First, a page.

Sarah Smith, CCC
Sarah Smith, CCC
"my mission to understand, and be present for, the plight that has brought you to therapy"
Much like plodding through snow-laden terrain in winter, forging forward with therapy can be arduous and foreboding. With commitment and repetition, however, a path emerges, and our journey becomes easier and more familiar with time. Whether mired in depression, frenetic with anxiety, battling the legacy of past trauma, or slogging through the monotony of a tired relationship, therapy can provide us with the tools and insights we need to reorient ourselves to the present and create an informed design for the future.
As a Canadian Certified Counsellor with a Masters of Arts in Counselling Psychology, I only practise evidence-based treatments that have a track-record of efficacy. Some of these include: Cognitive Behavioural Therapy (CBT), Strengths-Based Trauma Therapy, and elements of Gottman Method Therapy (Levels 1 and 2) for couples. Shortly, I will be augmenting my skill set through further trauma training in Life Integration (LI) and couples training with the Gottman Institute.
While these modalities provide the structure “or bones” of therapy, my personal approach is informed by a reverence for the following:
1. Irvin Yalom’s existential givens of death, meaning, isolation, and freedom, which denote the parameters of the human condition,
2. Carl Rogers’s client-centred approach, which views individuals through a lens of curiosity and unconditional positive regard, and
3. the biopsychosocial approach, which I use as a heuristic for understanding the facets of life that contribute to mental wellbeing.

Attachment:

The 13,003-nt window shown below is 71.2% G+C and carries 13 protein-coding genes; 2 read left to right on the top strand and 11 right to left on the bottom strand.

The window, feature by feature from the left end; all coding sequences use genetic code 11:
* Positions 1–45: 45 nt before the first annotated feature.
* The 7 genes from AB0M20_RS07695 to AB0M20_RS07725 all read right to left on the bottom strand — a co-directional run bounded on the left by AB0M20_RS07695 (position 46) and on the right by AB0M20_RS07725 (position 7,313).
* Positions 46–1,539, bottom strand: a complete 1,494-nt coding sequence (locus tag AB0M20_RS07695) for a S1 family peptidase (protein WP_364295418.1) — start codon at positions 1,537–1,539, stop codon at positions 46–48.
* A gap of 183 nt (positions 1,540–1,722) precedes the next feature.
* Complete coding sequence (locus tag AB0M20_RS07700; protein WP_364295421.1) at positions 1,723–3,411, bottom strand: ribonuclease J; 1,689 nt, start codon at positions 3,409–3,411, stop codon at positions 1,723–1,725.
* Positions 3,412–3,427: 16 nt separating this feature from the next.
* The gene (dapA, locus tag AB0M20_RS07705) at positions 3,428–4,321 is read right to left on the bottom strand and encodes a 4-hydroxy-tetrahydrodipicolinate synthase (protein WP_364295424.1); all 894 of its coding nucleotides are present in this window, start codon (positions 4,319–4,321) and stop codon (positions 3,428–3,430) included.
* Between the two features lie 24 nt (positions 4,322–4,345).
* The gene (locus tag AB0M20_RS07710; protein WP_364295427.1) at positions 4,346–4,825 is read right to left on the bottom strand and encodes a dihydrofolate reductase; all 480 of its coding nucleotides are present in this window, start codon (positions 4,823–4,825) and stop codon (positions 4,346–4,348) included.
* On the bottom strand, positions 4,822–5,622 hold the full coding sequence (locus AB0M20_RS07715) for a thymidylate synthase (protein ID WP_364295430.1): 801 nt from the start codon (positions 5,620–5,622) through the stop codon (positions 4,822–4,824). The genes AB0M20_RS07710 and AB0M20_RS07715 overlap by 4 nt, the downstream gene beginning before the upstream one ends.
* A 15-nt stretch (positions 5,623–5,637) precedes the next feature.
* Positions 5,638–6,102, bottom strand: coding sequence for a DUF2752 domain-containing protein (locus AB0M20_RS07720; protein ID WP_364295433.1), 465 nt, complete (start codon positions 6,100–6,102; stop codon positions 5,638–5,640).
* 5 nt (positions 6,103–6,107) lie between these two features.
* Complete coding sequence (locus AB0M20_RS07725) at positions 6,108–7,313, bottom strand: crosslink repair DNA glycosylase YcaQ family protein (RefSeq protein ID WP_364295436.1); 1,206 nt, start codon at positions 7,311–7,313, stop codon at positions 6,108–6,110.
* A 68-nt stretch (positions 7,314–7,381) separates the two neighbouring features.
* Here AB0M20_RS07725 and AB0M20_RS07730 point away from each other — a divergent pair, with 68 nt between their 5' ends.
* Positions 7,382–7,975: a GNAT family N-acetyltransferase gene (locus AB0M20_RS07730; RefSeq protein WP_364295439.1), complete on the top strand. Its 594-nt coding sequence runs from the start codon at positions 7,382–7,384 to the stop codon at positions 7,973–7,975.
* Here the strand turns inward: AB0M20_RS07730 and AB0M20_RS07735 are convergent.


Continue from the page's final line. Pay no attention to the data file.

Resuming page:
In terms of delivery, I find figurative language, particularly the use of metaphor and analogy, effective for creating rich, memorable dialogue, and useful for expediting salient experiences and insights. Kintsugi, for example, is the Japanese art form of mending ceramic vessels with gold. While it is a stunning form of art, it is also a valuable metaphor for how adverse experiences (our own cracks and fissures) are part of what make us unique and resilient. In this way, I believe psychotherapy to be a form of Kintsugi for the psyche.
On the topic of adversity, it is my mission to understand, and be present for, the plight that has brought you to therapy. As someone who has been on both sides of the table- as a client, a couple, and a therapist, I respect the courage it takes to instigate change and show vulnerability to someone you’ve never met. It is my hope that we can work together to help you create clarity and connection within your relationship, reframe the legacy of trauma, mitigate depression and anxiety, and help you design an informed path forward. Until then, I invite you to contemplate this quote by Winston Churchill, 1940: “If you’re going through hell, keep going.”